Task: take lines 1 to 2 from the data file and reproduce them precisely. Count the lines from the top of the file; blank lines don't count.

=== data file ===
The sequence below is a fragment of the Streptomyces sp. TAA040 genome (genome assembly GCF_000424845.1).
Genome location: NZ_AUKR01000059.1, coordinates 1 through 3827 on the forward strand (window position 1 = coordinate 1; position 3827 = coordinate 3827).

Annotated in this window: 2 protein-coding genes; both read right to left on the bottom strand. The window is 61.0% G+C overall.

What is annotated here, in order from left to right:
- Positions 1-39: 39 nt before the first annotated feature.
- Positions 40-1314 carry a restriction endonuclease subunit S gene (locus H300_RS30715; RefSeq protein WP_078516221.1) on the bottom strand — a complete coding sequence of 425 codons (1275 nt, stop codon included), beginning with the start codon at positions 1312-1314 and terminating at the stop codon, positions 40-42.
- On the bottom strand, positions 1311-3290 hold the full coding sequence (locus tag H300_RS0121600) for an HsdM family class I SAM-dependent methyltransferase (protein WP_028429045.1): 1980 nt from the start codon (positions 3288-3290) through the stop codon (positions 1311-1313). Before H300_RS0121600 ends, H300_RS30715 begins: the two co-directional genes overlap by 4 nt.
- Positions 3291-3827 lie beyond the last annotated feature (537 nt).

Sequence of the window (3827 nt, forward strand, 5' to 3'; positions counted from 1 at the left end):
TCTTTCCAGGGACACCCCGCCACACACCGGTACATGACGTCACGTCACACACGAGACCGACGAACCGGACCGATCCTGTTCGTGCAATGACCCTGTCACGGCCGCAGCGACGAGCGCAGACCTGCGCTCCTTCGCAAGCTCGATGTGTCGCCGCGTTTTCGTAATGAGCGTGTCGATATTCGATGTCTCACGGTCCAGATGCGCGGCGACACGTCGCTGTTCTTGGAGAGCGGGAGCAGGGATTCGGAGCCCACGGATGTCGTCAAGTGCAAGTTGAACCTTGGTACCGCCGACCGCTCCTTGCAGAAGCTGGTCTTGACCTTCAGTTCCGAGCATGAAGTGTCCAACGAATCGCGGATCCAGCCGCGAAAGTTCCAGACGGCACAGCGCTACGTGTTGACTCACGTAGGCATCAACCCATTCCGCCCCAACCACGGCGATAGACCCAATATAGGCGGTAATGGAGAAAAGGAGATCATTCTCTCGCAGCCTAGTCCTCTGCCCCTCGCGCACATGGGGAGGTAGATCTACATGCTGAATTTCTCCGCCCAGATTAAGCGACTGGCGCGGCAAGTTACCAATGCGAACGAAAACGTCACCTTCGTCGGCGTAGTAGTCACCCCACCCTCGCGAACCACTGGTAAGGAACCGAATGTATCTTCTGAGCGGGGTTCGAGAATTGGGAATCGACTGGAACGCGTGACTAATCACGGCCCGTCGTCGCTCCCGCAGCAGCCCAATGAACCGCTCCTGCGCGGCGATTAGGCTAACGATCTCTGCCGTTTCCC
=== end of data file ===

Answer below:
The sequence below is a fragment of the Streptomyces sp. TAA040 genome (genome assembly GCF_000424845.1).
Genome location: NZ_AUKR01000059.1, coordinates 1 through 3827 on the forward strand (window position 1 = coordinate 1; position 3827 = coordinate 3827).